Akito Tanzawa runs AKITO COFFEE next to the Tokyo metropolis in the city of Kofu, Yamanashi prefecture. Kofu is the biggest city in the province and, while being easy to access, offers both the amenities of a major city as well as closeness to bountiful nature.
In his high school years, Tanzawa was a fervent player of baseball and dreamed of playing in the Japanese high school baseball tournament held at the Koshien Stadium. After graduating from a vocational school, he looked for something he could devote his life to and discovered coffee making. He opened his coffee shop in 2014 when he was 23. Eight years later, times have changed, and so has Tanzawa along with his shop. What are the reasons for his fervor to remain unaffected despite all these changes?
Good work starts with having fun
Tanzawa runs two stores in Kofu City: the main shop located 3 minutes’ walk from Kofu Station, and another opened in 2019 called “Tane,” located at the corner of a 150-year-old miso brewing factory’s warehouse. It functions occasionally as both a coffee roasting facility and as a coffee shop.
The main shop is designed to be small enough to be run by Tanzawa alone. The store has two stories: the counter is located on the first floor while the second floor offers about ten seats for customers. Entering the store, one finds himself right in front of the counter, at a very short distance from the staff. About 70% of the orders are for take-out as a great number of customers stop by freely as they would at a convenience store.
During weekdays 70-80% of the customers are local residents but on holidays about half of them come from the Kanto area or from Tokyo. Some customers come specifically to get coffee at AKITO COFFE while others just stop by while traveling in the region.
Tanzawa keeps his business small enough to know his staff’s hobbies and special skills on a personal basis so the shop has only 7 registered staff. The shop sells handmade sweets, organizes events on coffee and clothing, and launched a coffee club with customers. In other words, staff come up with their ideas and create their job content.
The shop isn’t what someone would consider a conventional coffee shop. The staff’s flexible ways of thinking open new opportunities. For example, the staff rent a piece of land and grow their crops, wondering what kind of coffee would be good to drink while taking a break from farm work, or what kind of coffee would fit a breakfast made of toasted bread and freshly harvested vegetables. These various activities prompted them to think about the place that coffee occupies in their daily lives from a non-professional point of view.
“Coffee is something that brings happiness to someone’s daily life. If we don’t enjoy ourselves, I don’t think our customers will either. I started AKITO COFFEE from the idea of how to live happily, so basically I don’t have a business mindset. I don’t have any specific goals, and I just go with the flow. The happiest thing for me is to maintain the feeling that everyone is having fun all the time.”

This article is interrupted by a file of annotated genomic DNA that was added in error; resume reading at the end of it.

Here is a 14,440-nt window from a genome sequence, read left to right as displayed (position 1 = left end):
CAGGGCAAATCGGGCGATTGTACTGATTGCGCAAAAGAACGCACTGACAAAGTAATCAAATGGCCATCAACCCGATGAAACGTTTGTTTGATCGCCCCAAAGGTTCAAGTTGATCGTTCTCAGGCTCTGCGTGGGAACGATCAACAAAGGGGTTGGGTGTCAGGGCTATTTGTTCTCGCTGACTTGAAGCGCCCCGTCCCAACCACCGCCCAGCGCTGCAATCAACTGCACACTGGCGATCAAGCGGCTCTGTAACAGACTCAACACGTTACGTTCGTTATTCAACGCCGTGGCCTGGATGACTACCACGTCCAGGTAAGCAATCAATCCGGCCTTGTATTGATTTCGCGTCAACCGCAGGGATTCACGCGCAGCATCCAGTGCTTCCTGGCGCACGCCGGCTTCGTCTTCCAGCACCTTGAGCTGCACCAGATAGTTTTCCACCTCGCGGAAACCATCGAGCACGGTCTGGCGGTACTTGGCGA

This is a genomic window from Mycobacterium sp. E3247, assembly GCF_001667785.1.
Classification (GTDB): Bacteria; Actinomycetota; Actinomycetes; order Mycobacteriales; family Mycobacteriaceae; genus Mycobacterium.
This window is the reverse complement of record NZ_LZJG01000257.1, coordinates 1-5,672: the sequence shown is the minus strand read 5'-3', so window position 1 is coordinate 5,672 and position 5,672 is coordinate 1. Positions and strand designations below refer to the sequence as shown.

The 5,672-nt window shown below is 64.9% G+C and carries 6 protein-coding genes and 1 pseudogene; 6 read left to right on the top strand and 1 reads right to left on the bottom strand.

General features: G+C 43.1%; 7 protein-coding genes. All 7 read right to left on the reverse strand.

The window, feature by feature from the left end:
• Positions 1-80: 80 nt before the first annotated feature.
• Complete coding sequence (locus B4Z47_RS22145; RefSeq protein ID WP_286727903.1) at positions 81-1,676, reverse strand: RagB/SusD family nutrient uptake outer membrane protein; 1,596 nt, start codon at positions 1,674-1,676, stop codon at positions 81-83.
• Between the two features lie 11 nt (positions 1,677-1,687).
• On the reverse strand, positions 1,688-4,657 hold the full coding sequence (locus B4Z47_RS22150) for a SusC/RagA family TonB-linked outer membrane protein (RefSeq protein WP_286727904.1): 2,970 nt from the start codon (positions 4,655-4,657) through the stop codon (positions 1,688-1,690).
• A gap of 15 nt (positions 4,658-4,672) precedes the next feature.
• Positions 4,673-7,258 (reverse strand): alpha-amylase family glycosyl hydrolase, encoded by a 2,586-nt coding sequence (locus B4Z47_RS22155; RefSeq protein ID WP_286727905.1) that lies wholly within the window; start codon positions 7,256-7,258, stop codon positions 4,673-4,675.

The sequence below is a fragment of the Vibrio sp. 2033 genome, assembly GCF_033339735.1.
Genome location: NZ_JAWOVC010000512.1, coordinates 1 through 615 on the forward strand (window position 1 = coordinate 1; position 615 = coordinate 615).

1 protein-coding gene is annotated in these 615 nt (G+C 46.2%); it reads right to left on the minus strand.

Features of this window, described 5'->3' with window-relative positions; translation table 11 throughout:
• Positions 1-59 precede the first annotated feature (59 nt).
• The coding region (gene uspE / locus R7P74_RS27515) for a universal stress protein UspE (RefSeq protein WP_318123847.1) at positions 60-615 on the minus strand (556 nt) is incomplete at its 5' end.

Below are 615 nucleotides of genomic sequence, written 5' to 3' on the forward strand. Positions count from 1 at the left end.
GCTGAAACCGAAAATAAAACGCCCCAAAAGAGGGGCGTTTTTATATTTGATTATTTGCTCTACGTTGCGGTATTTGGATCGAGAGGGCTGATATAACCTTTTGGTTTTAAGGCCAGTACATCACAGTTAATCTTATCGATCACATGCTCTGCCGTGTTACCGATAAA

‘I wanted to be crazy about something once again’
Tanzawa’s pursuit of happiness is rooted in his school years.
From his first year of elementary school to his third year of high school, Tanzawa’s days were filled with baseball practice. He poured all his energy into baseball to the point that, when he stopped going to school (he enrolled in a school that frequented Koushien regularly,) he cut all ties with his favorite sport. To him, losing his connection with baseball was like losing the meaning of his life.
Losing his passion left him feeling lonely, he lost his energy spending idle and empty days. After recovering from his burnout, he graduated and moved to Tokyo to attend a vocational school.
If someone does not feel like it, he isn’t going to do anything, and if it comes to having to compromise to find something to do it’s not going to get any better. Tanzawa became aware of this when he started job hunting. This prompted him to start thinking seriously about his future. He wanted to find a job that would allow him to keep dreaming his entire life.
His baseball memories from high school would always pop up in his head when he was thinking about his future. This is because he worked so hard that people gathered around him. This was a very touching experience for Tanzawa. He wondered how he could get these feelings back and, after pondering for a little while, concluded that he would like to enter “the cooking world because of its numerous opportunities to meet people.”
Once he reached this point, he took action quickly and started working part-time at a friend’s restaurant. But he soon realized he would not be able to meet his needs in a restaurant. Working in the kitchen, he lost all opportunities to meet with the shop’s few customers.
He wanted to work closer to customers, in an environment where he could engage in conversation with them freely. While his desire intensified day by day, Tanzawa gradually became interested in coffee shops. He started touring Tokyo’s coffee stands on his days off which reinforced his conviction. Through these repeated experiences, Tanzawa became familiar with the particular atmosphere of coffee shops; with the immediate closeness between staff and new customers who would start talking right off the bat; with the serious conversations between the store owner and his regulars.
Tanzawa finally experienced something close to what he had felt with baseball and brought a non-professional espresso machine to his workplace. Using a homemade colander as a hand-knitted roasting machine, he started roasting beans, learning while watching others and reading specialized handbooks. The idea of training at another coffee shop didn’t even come to his mind.
“Anyway, I wanted to open a store as fast as possible, so I chose to learn by myself. Rather than learning slowly at other stores, I thought it would be faster to gather the information I wanted from all over the world.”